"Let books be your dining table, / And you shall be full of delights. / Let them be your
And you shall sleep restful nights" (St. Ephraim the Syrian).

Thursday, October 4, 2012

Honoring Maxwell Johnson

The University of Notre Dame is noteworthy in many respects but it is especially its doctoral program in liturgical studies that enjoys a stellar scholarly reputation, and for good reason. People like Maxwell Johnson, whose previous books I have noted here and here, lead the field today and enjoy wide respect. It is no surprise, then, that his colleagues, friends, and students have collaborated on a new book being released this month, A Living Tradition: On the Intersection of Liturgical History and Pastoral Practice (Liturgical Press, 2012), 192pp.

About this book the publisher tells us:
Maxwell Johnson has made a multiple contributions to our understanding of liturgical history and liturgical theology. This volume honors his work by offering a set of important essays by respected scholars that bridge the distance between scholarship and praxis, to be accessible and relevant to both pastoral ministers and academic theologians. It is organized according to three categories: liturgical year, Christian initiation, and Eucharist. Within these categories, the contributors are especially attentive to three important aspects of liturgical history: the role that important figures in liturgical history played as liturgical pastors; how liturgical history has been used in shaping contemporary liturgical rites and prayers; how liturgical history informs contemporary understandings and beliefs. Ultimately, the book pays tribute to Johnson s contributions to the life of the church by exploring ways that the study of liturgical history might help the church remain faithful to God and to the sacramental worldview that continues to define and characterize classic Christianity.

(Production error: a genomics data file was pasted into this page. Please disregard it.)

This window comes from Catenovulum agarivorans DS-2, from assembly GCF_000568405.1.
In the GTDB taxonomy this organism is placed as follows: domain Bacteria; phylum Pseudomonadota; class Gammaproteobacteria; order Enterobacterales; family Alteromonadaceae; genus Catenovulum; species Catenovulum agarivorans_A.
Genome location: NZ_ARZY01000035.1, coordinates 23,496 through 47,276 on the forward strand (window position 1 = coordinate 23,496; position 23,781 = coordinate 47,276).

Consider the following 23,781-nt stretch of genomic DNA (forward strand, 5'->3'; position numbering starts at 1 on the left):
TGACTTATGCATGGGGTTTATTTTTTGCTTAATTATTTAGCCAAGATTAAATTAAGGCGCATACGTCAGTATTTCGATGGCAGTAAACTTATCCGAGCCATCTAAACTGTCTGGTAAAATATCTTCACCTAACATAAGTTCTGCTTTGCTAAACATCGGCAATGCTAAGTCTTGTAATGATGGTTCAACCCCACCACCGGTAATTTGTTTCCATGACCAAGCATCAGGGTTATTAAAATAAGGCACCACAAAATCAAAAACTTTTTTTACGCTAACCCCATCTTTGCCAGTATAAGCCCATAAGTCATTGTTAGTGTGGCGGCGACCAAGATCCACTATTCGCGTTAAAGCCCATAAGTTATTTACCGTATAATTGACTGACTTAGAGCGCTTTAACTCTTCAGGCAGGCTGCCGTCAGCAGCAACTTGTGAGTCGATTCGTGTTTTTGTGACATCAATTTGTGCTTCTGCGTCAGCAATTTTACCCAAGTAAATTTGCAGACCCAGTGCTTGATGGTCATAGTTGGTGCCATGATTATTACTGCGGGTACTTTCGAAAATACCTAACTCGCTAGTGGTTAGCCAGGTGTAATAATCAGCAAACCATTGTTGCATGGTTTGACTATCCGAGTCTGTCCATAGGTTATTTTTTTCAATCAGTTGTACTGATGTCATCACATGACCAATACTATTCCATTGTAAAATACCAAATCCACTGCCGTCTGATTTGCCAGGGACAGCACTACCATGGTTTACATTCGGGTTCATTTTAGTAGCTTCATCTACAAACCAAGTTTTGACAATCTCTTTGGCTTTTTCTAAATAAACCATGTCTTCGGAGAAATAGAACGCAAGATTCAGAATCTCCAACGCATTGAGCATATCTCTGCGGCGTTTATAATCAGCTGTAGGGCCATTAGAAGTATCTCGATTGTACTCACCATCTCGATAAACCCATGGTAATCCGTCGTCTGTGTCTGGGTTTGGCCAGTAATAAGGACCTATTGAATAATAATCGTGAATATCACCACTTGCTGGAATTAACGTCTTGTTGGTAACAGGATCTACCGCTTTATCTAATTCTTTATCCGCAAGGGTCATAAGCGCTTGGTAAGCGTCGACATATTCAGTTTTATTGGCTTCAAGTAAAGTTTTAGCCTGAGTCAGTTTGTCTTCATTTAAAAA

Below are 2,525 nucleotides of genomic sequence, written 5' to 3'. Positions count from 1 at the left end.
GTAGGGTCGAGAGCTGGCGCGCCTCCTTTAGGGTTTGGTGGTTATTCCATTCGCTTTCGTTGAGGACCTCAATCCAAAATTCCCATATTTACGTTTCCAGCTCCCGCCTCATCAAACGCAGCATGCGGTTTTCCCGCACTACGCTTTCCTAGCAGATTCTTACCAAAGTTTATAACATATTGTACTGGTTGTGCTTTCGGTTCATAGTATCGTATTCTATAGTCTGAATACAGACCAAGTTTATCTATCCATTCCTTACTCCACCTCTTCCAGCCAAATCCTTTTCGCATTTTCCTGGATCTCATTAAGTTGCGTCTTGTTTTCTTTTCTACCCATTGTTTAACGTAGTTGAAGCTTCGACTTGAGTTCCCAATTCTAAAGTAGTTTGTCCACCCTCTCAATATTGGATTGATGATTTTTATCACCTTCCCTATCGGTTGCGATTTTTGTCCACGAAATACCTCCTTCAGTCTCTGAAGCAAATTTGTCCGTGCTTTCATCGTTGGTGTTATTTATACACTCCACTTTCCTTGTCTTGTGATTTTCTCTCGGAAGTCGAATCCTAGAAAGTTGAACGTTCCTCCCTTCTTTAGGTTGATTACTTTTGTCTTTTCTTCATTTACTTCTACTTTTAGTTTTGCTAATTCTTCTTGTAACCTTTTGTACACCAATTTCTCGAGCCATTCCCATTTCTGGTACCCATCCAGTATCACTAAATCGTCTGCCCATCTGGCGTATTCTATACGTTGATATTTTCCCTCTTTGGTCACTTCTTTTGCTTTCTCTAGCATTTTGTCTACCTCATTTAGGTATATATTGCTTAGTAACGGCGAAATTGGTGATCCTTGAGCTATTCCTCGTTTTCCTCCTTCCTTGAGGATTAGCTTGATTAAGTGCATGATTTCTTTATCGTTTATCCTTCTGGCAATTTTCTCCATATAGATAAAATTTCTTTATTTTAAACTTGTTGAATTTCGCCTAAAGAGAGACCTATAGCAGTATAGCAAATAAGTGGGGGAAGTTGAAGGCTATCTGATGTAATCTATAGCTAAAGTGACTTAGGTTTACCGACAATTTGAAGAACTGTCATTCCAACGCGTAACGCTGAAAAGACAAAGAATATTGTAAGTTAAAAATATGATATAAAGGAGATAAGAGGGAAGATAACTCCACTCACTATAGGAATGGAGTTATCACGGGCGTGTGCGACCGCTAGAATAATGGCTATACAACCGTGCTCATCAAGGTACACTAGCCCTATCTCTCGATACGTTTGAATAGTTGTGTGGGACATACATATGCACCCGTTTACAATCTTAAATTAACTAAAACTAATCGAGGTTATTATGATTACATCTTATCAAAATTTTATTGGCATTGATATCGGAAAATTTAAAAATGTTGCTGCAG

There are numerous Eastern Christian contributors or articles from people with specialization in Eastern Christian liturgics--Byzantine and Armenian especially. These include Stefanos Alexopoulos (whose book on the Byzantine Pre-Sanctified Liturgy is, according to Peter Galadza, the scholarly standard of our time), Nicholas V. Russo, Bryan D. Spinks, Robert F. Taft, and Gabriele Winkler.

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